Sectoral and business associations contribute to the strengthening of regulatory institutions by providing their expertise in developing new regulatory framework and mechanisms for its implementation. Business associations are usually voluntary organizations uniting companies from one branch, which carry out joint activities aimed at improving the market environment in a particular sector. Associations serve as a platform for cooperation between companies (members). Members can discuss key issues, share knowledge of industry trends, good practices and more.
In developed markets, business associations are in direct dialogue with the institutions and support the development and adoption of policies in favor of many economic sectors. Institutions and regulators, on the other hand try to ensure public protection and address the interests of a wide range of market participants.
Figure 1. Relationships and exchange of information between stakeholders and institutions
At European level, an example of a well-functioning business association is the European Federation of Energy Traders (EFET). It includes more than 130 energy companies from all over Europe, which are the main suppliers, traders and producers of electricity and natural gas on the continent. The framework contracts for electricity and gas supply developed and updated by EFET are the standard used by almost all leading companies in concluding bilateral wholesale transactions. Another main area of action of EFET is to promote improvements in the design of the wholesale markets and to facilitate a dialogue between traders, market operators and suppliers on one hand and network operators, regulators and legislators on the other.
As a result of the cooperation between its members, EFET has defined the basic principles that form the basis of successful energy markets. Adherence to these principles aims to ensure fair market operation and level playing field for all participants:
– Competition and market access – Wholesale markets in all energy commodities and related products and services should be open to competition and intermediation;
– Access to transmission networks – The management, operation – and ideally the ownership – of transmission and distribution systems should be fully unbundled from other energy businesses. TSO unbundling helps ensure objective, transparent and non-discriminatory access to the network.;
– Transparency – All market participants need access to disaggregated information about underlying supply and demand fundamentals to facilitate wholesale trading of power and gas on a level playing field;
– Freedom of choice of trading venue – Wholesale energy market participants should have the freedom to choose how and where to carry out their trading activities. A harmonious co-existence of OTC trading (with or without clearing as appropriate) and exchange-based trading opportunities is the fairest and most cost-effective outcome;
– Cross-border markets – The European single markets in power and gas can only transcend national borders if trade in energy commodities is unimpeded by artificial barriers, including tariffs;
– Intraday markets and system balancing – IDM and system balancing as close as possible to the delivery period will ensure that price signals correctly reflect the current market situation in terms of supply and demand;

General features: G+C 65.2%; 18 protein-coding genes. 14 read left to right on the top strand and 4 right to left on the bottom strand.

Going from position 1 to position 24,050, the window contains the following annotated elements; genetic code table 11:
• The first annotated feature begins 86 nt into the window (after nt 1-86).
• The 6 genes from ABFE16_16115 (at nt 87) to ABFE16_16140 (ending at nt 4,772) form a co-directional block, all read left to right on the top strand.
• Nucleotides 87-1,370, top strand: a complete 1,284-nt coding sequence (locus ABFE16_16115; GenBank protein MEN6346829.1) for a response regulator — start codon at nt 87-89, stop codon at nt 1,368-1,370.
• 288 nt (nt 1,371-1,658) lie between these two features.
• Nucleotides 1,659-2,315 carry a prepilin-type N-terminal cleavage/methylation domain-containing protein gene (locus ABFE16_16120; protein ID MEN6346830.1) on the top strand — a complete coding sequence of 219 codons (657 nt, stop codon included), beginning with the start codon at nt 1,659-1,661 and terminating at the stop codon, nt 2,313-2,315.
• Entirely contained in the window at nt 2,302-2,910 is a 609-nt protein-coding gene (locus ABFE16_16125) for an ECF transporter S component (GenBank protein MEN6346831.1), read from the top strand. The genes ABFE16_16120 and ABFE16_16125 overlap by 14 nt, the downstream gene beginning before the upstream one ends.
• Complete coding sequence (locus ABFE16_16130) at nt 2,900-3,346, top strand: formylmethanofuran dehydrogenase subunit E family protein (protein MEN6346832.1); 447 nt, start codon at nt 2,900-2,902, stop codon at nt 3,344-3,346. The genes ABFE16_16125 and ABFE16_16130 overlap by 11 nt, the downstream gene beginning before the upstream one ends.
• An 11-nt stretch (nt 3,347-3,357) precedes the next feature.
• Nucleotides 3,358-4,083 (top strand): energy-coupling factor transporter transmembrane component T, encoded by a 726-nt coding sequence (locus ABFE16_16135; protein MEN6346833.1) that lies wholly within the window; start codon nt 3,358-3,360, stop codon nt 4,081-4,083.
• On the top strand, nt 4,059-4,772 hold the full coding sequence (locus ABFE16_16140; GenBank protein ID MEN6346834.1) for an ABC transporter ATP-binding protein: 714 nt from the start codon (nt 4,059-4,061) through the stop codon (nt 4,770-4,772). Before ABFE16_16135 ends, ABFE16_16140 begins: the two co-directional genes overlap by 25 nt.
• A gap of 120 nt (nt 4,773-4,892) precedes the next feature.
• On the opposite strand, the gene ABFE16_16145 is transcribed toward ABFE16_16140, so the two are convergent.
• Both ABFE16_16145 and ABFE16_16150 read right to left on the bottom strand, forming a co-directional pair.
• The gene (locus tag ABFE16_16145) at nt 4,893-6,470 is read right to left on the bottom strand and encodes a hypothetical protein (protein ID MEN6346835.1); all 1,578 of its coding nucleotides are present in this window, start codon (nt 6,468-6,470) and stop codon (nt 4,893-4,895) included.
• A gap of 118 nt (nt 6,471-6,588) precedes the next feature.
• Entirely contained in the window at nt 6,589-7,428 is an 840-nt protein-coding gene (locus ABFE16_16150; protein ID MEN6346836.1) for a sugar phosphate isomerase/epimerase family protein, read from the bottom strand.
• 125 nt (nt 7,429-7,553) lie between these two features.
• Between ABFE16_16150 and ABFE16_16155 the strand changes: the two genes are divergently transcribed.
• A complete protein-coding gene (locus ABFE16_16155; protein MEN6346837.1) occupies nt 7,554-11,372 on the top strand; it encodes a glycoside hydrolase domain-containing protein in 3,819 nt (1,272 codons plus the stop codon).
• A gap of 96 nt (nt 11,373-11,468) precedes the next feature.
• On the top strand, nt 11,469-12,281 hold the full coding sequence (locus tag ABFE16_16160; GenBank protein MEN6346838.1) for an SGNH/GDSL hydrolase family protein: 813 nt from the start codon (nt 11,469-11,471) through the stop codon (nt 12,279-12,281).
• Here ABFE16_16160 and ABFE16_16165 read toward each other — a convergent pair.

– Ancillary services – Arrangements for the procurement of ancillary services by TSOs should be market based and help ensure the efficient functioning and integration of wholesale energy markets;
– Sound market design and implementation of uniform or at least harmonised market rules – A sound market design and governance framework at EU level must be recognized by national governments and Brussels institutions as crucial for the completion of the European single markets in power and gas;
– Market integrity and financial regulation – The legislative and regulatory framework needed to strengthen the integrity of the wholesale market must be flexible while being predictable and transparent;
– Integration of renewable energy in wholesale markets – The integration of renewable energy in wholesale markets requires the elimination over time of all operational (grid access priority, priority dispatch, balancing immunity) and financial (support scheme) privileges enjoyed by RES-E generators;
– Flexibility and storage – The efficient energy market provides the right combination of flexible capacity – production, demand and storage;
– Generation and demand adequacy;
– Security of supply – Ensuring that nothing unduly prevents the proper market response is the most efficient way to maintain supply security. Publication of real-time information can optimize supply and demand and deliver security of supply;
– Standardization – Standard contracts and standard IT protocols for the exchange of transaction data should remain among the tools which facilitate open, liquid and transparent energy markets;
– Retail market and demand side – Regulated or fixed prices for power and gas, starting with those applying to industrial or commercial consumers, should be phased out as quickly as possible;
– Freedom from licensing and obligation of secondary establishment- Wholesale market participants legally operating in one European nation and wishing to expand their activities to others should not incur undue cost nor have to cope with duplicative licensing or reporting obligations, in order to operate in another Member State;
These basic principles have been achieved at a different level in EU member states. At the national level, business organizations seek to support their implementation in order to establish competitive and equitable markets.